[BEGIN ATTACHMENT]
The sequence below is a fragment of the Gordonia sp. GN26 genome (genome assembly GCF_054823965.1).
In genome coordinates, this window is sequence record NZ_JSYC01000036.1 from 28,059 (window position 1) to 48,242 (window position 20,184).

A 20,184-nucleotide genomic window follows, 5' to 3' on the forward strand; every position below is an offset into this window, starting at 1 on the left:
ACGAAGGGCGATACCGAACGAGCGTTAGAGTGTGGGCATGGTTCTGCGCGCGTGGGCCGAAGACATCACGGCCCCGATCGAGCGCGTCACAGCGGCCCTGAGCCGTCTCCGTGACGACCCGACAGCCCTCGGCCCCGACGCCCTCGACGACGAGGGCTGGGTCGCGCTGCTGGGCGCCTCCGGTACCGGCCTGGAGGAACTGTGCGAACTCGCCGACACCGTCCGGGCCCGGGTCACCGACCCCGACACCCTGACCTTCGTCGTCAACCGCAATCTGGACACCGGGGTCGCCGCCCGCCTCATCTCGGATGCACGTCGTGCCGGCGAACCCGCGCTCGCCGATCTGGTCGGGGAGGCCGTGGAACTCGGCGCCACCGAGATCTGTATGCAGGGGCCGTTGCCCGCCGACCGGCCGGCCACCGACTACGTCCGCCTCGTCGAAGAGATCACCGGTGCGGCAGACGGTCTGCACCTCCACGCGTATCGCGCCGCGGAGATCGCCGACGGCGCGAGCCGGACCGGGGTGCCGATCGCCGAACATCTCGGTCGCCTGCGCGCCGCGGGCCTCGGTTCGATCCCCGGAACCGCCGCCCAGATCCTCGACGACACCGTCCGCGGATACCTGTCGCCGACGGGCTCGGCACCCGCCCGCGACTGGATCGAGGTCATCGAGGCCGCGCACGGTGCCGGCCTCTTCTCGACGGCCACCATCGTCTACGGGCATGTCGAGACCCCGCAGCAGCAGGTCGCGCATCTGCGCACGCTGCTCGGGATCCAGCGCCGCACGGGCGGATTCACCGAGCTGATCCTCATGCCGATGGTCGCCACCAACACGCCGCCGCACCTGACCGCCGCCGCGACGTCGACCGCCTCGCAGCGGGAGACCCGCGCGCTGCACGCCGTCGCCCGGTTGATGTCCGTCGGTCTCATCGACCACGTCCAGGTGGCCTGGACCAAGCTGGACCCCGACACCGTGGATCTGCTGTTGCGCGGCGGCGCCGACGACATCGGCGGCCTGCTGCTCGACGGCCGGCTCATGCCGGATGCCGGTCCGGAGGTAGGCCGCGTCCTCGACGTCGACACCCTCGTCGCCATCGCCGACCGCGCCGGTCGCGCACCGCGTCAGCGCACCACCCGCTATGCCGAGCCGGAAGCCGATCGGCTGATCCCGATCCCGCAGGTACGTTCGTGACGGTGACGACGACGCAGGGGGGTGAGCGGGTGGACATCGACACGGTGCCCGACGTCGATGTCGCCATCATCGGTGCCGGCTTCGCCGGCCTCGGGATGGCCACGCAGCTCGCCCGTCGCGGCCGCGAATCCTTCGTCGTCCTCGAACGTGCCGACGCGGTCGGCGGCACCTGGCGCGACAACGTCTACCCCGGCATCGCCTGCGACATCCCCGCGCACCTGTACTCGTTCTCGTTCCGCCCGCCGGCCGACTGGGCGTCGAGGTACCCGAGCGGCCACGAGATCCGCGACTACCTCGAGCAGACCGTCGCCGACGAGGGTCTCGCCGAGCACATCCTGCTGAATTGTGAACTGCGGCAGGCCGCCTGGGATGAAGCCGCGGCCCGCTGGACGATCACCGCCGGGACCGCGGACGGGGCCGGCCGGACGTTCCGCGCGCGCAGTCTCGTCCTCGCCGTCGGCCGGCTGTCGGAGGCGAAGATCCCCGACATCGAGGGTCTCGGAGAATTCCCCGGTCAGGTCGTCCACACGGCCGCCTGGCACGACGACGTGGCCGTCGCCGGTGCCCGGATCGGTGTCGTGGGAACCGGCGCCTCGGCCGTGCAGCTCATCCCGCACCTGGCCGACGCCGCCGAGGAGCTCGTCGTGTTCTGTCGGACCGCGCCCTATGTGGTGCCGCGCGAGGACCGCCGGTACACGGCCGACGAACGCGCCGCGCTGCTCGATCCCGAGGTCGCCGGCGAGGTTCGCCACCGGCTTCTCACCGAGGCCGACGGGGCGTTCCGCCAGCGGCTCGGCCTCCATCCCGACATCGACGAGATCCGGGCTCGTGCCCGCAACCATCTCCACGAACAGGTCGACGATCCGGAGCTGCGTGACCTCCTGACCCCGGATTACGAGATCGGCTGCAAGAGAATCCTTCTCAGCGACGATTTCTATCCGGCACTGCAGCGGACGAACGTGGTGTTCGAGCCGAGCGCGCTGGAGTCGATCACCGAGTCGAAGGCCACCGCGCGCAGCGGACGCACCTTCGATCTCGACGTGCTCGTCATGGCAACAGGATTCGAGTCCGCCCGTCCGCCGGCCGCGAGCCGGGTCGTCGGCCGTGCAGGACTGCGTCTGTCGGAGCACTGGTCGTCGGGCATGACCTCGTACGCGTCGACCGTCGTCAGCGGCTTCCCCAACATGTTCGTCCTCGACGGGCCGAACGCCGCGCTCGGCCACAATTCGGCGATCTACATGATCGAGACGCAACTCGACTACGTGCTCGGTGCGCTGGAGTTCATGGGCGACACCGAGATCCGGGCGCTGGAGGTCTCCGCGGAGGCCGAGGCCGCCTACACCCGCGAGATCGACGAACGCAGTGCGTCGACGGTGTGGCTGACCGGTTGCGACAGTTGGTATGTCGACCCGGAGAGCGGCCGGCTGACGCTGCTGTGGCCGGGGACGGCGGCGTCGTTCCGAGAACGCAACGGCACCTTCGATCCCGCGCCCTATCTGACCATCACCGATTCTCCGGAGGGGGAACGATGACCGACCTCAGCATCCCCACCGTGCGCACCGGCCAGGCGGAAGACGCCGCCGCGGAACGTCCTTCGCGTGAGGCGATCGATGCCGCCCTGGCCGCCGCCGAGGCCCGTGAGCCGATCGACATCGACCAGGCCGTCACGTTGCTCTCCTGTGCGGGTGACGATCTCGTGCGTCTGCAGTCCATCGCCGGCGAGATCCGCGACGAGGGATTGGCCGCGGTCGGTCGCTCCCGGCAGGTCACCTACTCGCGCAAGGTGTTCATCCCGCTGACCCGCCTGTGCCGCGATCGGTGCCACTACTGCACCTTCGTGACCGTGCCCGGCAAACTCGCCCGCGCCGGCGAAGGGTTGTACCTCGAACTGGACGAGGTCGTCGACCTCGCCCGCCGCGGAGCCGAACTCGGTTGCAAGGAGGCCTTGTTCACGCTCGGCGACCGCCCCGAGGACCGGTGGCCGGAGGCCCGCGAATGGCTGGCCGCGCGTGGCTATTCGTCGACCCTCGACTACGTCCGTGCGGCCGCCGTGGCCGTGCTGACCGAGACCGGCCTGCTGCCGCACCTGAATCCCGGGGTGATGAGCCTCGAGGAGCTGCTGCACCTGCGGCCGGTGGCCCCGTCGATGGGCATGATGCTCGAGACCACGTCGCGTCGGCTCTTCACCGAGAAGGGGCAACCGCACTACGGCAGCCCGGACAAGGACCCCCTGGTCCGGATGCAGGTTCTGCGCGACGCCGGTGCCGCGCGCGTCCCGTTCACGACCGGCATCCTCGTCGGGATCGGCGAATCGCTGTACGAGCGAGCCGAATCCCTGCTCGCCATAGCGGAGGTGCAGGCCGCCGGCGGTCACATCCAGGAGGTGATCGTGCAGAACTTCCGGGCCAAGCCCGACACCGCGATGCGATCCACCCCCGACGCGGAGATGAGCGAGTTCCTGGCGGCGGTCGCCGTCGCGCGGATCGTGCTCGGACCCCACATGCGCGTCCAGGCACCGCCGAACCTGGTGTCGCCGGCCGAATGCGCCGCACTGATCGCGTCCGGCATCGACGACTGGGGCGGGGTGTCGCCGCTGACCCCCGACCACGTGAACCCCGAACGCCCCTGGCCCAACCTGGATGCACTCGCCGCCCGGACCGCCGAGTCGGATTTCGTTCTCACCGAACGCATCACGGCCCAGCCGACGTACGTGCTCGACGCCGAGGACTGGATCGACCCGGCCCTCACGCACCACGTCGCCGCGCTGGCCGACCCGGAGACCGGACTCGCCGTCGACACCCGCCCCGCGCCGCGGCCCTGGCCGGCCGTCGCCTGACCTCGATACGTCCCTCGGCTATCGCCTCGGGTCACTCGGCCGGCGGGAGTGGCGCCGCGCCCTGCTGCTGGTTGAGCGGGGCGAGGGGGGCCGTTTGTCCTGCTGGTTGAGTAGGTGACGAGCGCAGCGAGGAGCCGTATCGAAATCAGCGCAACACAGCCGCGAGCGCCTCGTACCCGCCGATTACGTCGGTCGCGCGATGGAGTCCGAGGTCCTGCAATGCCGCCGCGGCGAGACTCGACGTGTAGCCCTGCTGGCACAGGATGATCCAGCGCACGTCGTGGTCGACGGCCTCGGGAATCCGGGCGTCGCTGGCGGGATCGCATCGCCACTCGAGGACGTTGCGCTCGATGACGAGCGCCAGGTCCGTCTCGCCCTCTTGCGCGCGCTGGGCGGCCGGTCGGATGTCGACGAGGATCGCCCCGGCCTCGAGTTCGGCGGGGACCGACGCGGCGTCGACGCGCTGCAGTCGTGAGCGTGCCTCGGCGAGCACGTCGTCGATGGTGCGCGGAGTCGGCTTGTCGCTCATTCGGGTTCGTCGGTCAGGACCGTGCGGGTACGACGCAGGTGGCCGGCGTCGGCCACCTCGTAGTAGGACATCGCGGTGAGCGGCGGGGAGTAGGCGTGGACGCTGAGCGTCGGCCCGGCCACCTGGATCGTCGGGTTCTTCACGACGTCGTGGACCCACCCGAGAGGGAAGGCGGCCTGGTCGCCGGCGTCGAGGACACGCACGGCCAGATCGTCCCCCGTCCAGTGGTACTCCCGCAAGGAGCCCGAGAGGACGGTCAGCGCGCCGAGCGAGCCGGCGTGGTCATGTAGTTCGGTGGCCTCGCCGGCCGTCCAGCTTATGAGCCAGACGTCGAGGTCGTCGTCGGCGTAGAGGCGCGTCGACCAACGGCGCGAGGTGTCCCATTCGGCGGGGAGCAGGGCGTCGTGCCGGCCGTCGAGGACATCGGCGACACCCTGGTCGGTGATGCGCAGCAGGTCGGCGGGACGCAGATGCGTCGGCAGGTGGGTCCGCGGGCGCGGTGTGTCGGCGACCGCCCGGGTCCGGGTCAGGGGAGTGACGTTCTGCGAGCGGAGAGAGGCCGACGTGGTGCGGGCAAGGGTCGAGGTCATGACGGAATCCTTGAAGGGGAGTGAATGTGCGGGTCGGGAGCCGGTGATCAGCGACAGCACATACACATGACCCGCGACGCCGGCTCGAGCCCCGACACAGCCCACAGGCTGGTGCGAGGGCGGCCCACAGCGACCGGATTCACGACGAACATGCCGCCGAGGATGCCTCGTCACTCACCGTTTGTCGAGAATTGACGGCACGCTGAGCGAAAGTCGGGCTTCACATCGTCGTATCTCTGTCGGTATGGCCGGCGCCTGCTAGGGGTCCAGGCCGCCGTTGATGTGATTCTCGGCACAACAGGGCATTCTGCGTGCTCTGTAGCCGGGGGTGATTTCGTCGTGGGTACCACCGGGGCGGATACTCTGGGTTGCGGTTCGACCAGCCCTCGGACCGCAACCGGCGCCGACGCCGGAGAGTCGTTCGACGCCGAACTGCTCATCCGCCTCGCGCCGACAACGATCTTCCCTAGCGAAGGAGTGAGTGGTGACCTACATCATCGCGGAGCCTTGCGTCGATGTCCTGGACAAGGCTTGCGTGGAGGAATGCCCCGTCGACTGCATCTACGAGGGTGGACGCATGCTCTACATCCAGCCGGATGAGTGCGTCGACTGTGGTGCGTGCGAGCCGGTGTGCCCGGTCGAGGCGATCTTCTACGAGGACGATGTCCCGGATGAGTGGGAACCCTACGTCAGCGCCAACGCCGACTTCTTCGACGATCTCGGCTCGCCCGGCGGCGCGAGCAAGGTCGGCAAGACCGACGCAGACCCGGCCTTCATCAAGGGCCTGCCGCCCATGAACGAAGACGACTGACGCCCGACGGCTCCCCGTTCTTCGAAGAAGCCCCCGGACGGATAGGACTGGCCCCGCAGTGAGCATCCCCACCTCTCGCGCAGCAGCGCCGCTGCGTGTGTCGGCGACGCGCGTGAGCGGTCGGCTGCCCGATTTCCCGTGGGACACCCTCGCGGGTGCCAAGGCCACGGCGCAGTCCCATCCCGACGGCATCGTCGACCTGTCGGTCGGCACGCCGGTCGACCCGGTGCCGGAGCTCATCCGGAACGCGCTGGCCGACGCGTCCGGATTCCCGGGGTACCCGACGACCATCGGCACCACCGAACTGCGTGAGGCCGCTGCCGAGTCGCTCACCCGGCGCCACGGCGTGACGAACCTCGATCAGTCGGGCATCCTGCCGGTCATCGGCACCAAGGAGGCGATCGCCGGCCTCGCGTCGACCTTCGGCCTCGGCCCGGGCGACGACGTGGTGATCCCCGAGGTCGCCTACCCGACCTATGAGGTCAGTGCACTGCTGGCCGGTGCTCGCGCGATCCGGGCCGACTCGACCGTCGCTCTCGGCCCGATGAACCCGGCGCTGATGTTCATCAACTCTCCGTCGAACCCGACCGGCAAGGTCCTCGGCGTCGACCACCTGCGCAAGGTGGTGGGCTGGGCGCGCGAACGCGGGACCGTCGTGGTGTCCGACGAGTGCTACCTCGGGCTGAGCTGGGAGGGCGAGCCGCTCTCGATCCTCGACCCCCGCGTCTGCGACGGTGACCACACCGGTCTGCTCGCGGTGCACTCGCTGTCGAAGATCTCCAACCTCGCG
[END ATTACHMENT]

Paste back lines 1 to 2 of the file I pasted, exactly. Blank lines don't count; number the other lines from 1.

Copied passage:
The sequence below is a fragment of the Gordonia sp. GN26 genome (genome assembly GCF_054823965.1).
In genome coordinates, this window is sequence record NZ_JSYC01000036.1 from 28,059 (window position 1) to 48,242 (window position 20,184).